By developing lactic acid and short-chain fatty acids, they may also help to relieve constipation. Those can boost the movement of the stomach, facilitating the passage of a stool (47).
A recent analysis found probiotics tend to treat functional constipation by increasing the frequency of bowel movements and enhancing the quality of stools (48).
Bottom line: Probiotics can help relieve constipation in chronic conditions. You can try to eat probiotic foods, or take a supplement. Supplements should be taken at least four weeks a day to see how they function.
Over-the-counter or prescription laxatives
They may recommend one of the following types:
- Bulking agent: These are fiber-based laxatives used to increase the water content of your stool.
- Stool softener: Stool softeners contain oils to soften the stools and ease their passage through the gut.
- Stimulant laxative: These stimulate the nerves in your gut to increase bowel movements.
- Osmotic laxative: Osmotic laxatives soften your stool by pulling water from the surrounding tissues into your digestive system.
Some of these laxatives should not therefore be taken routinely without talking to the doctor first.
Bottom line: Try to think about an appropriate laxative with your doctor or pharmacist. There are several different forms of laxatives which can function.
Try a low-FODMAP diet
Constipation can be a symptom of bowel irritable syndrome (IBS).
FODMAP stands for oligo-saccharides, disaccharides, monosaccharides and polyols which are fermentable. The diet requires a period of time restricting high-FODMAP foods before re-introducing them to determine the ones you can handle (55).
However, if you have IBS prevailing in constipation, the low-FODMAP diet alone is often not adequate.
Bottom line: If you have IBS, a low-FODMAP diet can help you get constipated. That alone may not be enough to provide relief though.
Eat shirataki noodles or take a glucomannan supplement
One child research showed that 45 percent of those taking glucomannan experienced extreme constipation relief, compared with only 13 percent in the control group (61).
Yet another controlled study did not find any major effects (62).
As well as enhancing bowel movements, it has been shown that glucomannan acts as a prebiotic and increases the balance of healthy bacteria in your gut.
If you are feeling constipated, consider adding more glucomannan to your diet. By taking a glucomannan supplement or consuming shirataki noodles made with glucomannan, you will do this.
Glucomannan supplements differ by brand in their benefits, so before making a purchase, it is necessary to compare these.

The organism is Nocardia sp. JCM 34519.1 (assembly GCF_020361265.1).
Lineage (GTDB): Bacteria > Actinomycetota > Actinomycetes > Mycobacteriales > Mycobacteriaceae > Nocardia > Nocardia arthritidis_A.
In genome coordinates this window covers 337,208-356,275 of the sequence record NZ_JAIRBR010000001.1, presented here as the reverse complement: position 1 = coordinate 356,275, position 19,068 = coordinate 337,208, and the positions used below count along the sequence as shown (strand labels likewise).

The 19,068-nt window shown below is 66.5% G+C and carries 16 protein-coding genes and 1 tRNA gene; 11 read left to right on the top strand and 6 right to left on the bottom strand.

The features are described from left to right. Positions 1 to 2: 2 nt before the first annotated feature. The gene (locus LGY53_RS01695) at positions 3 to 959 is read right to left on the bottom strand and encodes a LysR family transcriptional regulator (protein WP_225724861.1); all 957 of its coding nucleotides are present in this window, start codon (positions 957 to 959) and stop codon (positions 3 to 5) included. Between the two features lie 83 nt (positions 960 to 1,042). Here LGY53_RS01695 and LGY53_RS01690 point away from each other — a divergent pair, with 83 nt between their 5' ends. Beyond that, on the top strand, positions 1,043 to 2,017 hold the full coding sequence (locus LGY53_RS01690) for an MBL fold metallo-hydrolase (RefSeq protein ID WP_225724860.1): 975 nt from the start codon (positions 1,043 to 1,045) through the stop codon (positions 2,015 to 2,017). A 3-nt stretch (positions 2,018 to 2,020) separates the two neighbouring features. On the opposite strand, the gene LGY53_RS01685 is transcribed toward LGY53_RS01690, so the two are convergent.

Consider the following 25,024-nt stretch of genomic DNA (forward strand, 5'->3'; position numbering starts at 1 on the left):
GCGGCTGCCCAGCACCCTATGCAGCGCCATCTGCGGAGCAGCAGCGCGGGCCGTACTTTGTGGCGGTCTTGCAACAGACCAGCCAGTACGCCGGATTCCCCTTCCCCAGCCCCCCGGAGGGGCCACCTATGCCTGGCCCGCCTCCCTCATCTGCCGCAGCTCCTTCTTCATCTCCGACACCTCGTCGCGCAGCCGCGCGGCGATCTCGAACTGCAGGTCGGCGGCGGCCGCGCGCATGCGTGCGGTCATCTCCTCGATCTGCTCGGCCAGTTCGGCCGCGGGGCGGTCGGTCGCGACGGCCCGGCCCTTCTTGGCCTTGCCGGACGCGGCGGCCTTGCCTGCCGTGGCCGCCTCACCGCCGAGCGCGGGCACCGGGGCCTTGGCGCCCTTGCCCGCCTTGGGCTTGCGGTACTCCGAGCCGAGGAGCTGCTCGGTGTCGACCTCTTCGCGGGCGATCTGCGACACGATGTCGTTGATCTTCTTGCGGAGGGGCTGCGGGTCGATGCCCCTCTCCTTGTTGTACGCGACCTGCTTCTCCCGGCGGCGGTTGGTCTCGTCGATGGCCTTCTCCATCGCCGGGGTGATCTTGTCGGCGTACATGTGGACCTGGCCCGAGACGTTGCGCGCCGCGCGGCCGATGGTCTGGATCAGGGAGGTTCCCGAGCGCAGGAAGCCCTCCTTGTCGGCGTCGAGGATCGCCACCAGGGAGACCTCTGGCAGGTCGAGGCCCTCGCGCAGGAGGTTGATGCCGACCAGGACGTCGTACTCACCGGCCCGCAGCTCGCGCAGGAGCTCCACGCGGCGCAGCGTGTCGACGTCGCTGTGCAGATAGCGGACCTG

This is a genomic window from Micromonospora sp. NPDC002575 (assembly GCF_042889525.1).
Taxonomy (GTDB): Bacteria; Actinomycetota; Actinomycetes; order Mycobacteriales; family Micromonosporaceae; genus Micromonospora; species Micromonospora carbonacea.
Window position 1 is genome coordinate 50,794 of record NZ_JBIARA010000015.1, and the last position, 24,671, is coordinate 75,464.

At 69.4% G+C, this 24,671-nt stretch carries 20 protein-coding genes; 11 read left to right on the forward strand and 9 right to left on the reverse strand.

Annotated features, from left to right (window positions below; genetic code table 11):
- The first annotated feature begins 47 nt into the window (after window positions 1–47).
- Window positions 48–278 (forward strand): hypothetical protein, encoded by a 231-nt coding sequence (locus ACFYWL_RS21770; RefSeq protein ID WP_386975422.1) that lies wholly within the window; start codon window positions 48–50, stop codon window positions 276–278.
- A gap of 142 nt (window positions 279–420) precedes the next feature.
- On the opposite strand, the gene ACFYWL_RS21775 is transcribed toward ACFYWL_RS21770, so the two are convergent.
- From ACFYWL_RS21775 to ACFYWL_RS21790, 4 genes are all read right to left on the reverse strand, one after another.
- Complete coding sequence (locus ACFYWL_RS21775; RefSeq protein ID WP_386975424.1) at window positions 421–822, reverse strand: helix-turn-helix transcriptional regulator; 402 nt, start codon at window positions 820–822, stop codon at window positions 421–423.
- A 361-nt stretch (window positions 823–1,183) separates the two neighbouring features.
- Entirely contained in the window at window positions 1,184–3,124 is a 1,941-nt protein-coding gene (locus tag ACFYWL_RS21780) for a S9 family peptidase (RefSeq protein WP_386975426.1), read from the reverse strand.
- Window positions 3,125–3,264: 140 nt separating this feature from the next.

Bottom line: In certain people Glucomannan can effectively treat constipation. You will get it by eating glucomannan or shirataki noodles to complement it.
Eat prebiotic foods
Dietary fiber improves the strength of the stool and the bulk which may enhance the frequency of bowel movement.
Another way that such fibers can help relieve chronic constipation is through their effects on your digestive health.
Bottom line: Foods containing prebiotic fibers will enhance your digestive health and balance of healthy bacteria in your intestine. Even this will help in relieving constipation.
Try magnesium citrate
Taking moderate quantities of magnesium supplements can help relieve constipation. Low doses are often used before surgery or other surgical procedures to prepare and cleanse the bowel (70).
Bottom line: Taking a supplement of magnesium citrate will protect against constipation. Over – the-counter is open.
Prunes and prune juice are sometimes believed as a cure for constipation by nature-and with good reason.
However, if you have IBS, you would want to avoid prunes, as sugar alcohols are known as FODMAPs.
Bottom line: Prunes produce the laxative influence of a sugar alcohol sorbitol. The prunes can be a very powerful constipation remedy.
Try avoiding dairy
In certain cases, kids with a cow’s milk protein intolerance and adults with lactose intolerance can experience constipation (79).
If you think you may be intolerant to milk then you may be able to briefly try to remove it from your diet and see whether it will improve your symptoms.
Also make sure that other calcium rich foods replace the dairy in your diet.
Bottom line: Intolerance to milk or lactose can cause constipation in certain individuals. If you think that dairy is a concern, try to avoid it for a short time and see if that would make a difference.
Constipation is an inconvenient problem with multiple underlying causes.
If this is an problem for you, then you can certainly consult with your doctor to determine the possible cause and find an appropriate plan for treatment.
That said, many of the natural home remedies in this article may provide significant relief as well.